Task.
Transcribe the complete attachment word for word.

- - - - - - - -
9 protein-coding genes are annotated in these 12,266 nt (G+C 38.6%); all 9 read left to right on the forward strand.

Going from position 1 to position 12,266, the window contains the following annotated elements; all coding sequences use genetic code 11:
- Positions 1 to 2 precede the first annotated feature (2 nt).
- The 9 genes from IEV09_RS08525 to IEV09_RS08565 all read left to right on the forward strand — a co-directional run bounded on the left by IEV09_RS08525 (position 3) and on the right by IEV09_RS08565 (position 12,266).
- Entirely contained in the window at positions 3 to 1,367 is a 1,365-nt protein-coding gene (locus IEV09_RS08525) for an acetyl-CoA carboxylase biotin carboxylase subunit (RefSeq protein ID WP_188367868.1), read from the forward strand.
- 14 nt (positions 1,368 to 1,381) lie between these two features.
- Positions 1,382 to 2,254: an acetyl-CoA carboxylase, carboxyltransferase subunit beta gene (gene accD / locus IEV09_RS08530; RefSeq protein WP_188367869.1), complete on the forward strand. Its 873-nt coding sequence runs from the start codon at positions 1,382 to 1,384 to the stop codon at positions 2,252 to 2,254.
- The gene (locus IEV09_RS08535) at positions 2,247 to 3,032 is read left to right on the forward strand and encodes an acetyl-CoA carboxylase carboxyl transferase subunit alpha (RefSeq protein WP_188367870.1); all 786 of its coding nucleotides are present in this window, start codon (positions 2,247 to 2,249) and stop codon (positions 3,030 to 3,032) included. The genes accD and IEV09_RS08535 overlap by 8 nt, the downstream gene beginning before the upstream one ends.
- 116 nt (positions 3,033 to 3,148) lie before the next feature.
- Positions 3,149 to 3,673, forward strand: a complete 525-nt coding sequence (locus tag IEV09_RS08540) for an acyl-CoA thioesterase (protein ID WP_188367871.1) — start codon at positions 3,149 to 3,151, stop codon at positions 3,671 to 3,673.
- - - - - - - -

9 protein-coding genes are annotated in these 12,266 nt (G+C 38.6%); all 9 read left to right on the forward strand.

Going from position 1 to position 12,266, the window contains the following annotated elements; all coding sequences use genetic code 11:
- Positions 1 to 2 precede the first annotated feature (2 nt).
- The 9 genes from IEV09_RS08525 to IEV09_RS08565 all read left to right on the forward strand — a co-directional run bounded on the left by IEV09_RS08525 (position 3) and on the right by IEV09_RS08565 (position 12,266).
- Entirely contained in the window at positions 3 to 1,367 is a 1,365-nt protein-coding gene (locus IEV09_RS08525) for an acetyl-CoA carboxylase biotin carboxylase subunit (RefSeq protein ID WP_188367868.1), read from the forward strand.
- 14 nt (positions 1,368 to 1,381) lie between these two features.
- Positions 1,382 to 2,254: an acetyl-CoA carboxylase, carboxyltransferase subunit beta gene (gene accD / locus IEV09_RS08530; RefSeq protein WP_188367869.1), complete on the forward strand. Its 873-nt coding sequence runs from the start codon at positions 1,382 to 1,384 to the stop codon at positions 2,252 to 2,254.
- The gene (locus IEV09_RS08535) at positions 2,247 to 3,032 is read left to right on the forward strand and encodes an acetyl-CoA carboxylase carboxyl transferase subunit alpha (RefSeq protein WP_188367870.1); all 786 of its coding nucleotides are present in this window, start codon (positions 2,247 to 2,249) and stop codon (positions 3,030 to 3,032) included. The genes accD and IEV09_RS08535 overlap by 8 nt, the downstream gene beginning before the upstream one ends.
- 116 nt (positions 3,033 to 3,148) lie before the next feature.
- Positions 3,149 to 3,673, forward strand: a complete 525-nt coding sequence (locus tag IEV09_RS08540) for an acyl-CoA thioesterase (protein ID WP_188367871.1) — start codon at positions 3,149 to 3,151, stop codon at positions 3,671 to 3,673.